‘Breaking point’: Hong Kong nurses’ group publishes open letter to chief executive demanding help at overcrowded public hospitals

Association of Hong Kong Nursing Staff says members are ‘extremely discontented’, wants more resources and manpower in face of packed medical wards during flu season

PUBLISHED : Wednesday, 16 March, 2016, 12:03pm
UPDATED : Wednesday, 16 March, 2016, 10:46pm

The city’s biggest nurses’ group has placed an open letter in local Chinese newspapers calling for extra resources and manpower to help overcapacity public hospitals during the flu season.

In a full-page letter addressed to Chief Executive Leung Chun-ying, the Association of Hong Kong Nursing Staff urged Leung to come up with a special arrangement to increase resources and manpower so as to maintain service quality in the public health sector and ease the workload of frontline nurses.

The capacity of public hospitals has been further challenged in the ongoing flu season, with bed occupancy rates in medical wards exceeding 130 per cent. The group said the nurse to patient ratio was over 1-12, much higher than the international standard of 1-6.

READ MORE: Hong Kong government tells patients to use private doctors while public hospitals are full

“Work pressure of frontline nurses has reached a breaking point,” the letter stated.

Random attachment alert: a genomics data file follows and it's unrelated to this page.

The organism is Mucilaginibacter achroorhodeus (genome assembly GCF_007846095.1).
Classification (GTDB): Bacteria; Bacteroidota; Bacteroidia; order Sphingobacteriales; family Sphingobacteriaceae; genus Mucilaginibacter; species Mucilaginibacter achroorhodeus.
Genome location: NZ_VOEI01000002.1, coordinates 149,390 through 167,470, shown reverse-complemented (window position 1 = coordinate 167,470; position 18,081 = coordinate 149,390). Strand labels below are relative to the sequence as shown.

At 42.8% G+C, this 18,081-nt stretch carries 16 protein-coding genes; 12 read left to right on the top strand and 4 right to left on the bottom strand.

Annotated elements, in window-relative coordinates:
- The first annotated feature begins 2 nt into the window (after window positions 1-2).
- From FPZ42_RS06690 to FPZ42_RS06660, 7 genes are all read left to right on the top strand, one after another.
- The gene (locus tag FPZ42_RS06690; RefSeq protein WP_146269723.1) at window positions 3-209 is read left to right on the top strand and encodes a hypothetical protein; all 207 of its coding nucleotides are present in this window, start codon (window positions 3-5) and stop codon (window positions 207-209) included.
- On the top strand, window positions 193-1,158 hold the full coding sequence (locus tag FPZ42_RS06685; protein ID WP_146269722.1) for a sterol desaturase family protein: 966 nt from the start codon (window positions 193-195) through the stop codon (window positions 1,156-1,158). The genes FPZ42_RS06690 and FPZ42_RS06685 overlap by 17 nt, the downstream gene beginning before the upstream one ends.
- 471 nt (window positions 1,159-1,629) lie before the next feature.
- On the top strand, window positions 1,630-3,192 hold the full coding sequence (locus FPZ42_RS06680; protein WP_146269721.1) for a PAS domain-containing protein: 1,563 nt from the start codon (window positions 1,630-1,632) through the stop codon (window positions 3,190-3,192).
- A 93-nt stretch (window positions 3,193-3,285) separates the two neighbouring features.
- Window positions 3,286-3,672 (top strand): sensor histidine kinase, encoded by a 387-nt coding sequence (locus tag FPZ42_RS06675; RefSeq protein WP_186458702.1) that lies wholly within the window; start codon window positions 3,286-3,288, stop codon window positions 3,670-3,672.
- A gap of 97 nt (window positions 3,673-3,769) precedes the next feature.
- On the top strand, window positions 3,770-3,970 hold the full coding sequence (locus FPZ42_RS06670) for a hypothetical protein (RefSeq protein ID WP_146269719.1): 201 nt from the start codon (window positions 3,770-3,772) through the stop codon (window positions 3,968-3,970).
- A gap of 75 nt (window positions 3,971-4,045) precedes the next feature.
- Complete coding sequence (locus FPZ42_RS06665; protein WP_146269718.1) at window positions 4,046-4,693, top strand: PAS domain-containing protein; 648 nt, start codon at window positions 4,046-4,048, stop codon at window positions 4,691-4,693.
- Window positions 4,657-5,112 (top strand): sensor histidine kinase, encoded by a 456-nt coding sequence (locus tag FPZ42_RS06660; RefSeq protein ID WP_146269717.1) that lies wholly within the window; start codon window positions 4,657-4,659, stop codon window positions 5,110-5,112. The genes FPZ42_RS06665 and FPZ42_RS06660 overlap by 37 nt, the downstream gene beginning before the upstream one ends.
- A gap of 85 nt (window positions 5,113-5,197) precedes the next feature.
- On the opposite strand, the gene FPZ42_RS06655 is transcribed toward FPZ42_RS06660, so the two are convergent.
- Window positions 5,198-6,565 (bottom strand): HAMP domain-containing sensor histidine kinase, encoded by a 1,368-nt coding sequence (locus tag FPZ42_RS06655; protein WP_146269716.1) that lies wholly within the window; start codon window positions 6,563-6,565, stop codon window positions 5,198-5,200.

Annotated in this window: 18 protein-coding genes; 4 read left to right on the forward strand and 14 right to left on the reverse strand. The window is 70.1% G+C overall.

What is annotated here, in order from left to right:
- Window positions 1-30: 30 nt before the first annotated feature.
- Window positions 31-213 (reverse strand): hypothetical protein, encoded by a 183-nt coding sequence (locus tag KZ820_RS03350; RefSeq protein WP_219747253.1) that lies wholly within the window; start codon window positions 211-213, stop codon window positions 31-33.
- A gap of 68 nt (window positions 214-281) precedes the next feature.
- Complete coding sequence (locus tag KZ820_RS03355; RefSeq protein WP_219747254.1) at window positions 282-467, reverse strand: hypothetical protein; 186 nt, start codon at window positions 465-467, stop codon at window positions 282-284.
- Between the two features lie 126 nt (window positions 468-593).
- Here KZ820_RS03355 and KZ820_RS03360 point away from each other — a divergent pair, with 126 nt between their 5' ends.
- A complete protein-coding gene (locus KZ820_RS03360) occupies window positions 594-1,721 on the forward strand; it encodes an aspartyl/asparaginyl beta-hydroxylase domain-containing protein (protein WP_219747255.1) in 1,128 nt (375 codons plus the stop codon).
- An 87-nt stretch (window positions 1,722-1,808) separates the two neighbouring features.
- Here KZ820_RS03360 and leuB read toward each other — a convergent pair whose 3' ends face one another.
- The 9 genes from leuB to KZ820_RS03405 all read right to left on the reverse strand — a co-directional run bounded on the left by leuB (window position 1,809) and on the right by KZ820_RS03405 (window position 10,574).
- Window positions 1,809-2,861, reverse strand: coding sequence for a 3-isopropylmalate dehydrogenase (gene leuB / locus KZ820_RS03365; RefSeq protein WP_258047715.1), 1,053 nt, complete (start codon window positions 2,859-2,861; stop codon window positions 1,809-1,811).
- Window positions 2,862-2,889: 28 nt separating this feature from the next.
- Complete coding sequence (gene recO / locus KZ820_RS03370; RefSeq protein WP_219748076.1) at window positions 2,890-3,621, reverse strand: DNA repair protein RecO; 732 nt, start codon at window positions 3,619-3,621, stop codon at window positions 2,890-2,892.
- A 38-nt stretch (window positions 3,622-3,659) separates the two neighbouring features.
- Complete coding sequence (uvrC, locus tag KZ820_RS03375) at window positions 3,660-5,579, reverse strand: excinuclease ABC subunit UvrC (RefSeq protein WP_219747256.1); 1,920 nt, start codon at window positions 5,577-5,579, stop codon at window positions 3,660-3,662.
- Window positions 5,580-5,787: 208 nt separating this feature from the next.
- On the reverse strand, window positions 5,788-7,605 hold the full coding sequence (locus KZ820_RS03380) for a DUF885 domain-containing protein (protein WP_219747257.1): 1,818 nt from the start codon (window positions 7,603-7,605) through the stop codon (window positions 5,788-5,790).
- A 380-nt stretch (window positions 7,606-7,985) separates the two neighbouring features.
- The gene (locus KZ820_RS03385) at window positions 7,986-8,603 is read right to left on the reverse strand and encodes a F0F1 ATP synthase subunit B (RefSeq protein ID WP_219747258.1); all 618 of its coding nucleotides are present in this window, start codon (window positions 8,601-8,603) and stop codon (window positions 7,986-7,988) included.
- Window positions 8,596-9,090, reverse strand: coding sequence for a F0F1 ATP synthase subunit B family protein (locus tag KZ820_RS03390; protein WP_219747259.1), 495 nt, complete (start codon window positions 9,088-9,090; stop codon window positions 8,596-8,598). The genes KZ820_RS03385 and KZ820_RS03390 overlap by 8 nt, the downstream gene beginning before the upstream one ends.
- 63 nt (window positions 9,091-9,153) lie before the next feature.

The group claimed to be “extremely discontented” as the Food and Health Bureau and the Hospital Authority have not adopted effective emergency measures to handle the current situation.

They urged the authority to assign stable patients to rehabilitation hospitals in order to enhance the capacity of acute hospitals. Daytime and evening patient quotas at the authority’s general outpatient clinics should also be increased to treat patients with milder flu symptoms, the letter said.

READ MORE: Hong Kong hospital crisis: overcapacity, overworked doctors — and peak flu season will make it worse

The drug refill programme, under which patients would be assessed by nurses to continue their current medication, should be done in existing nurse-led clinics in the general clinics, the group added.

While recruitment of part-time nurses should be sped up, the special honorarium scheme, which pays medics for working extra hours, should be expanded, the group said. Nurses working overtime should also be rewarded.

They further called for suspension of unnecessary administrative measures and flexible arrangement of paperwork, to allow frontline nurses to spend more time taking care of patients.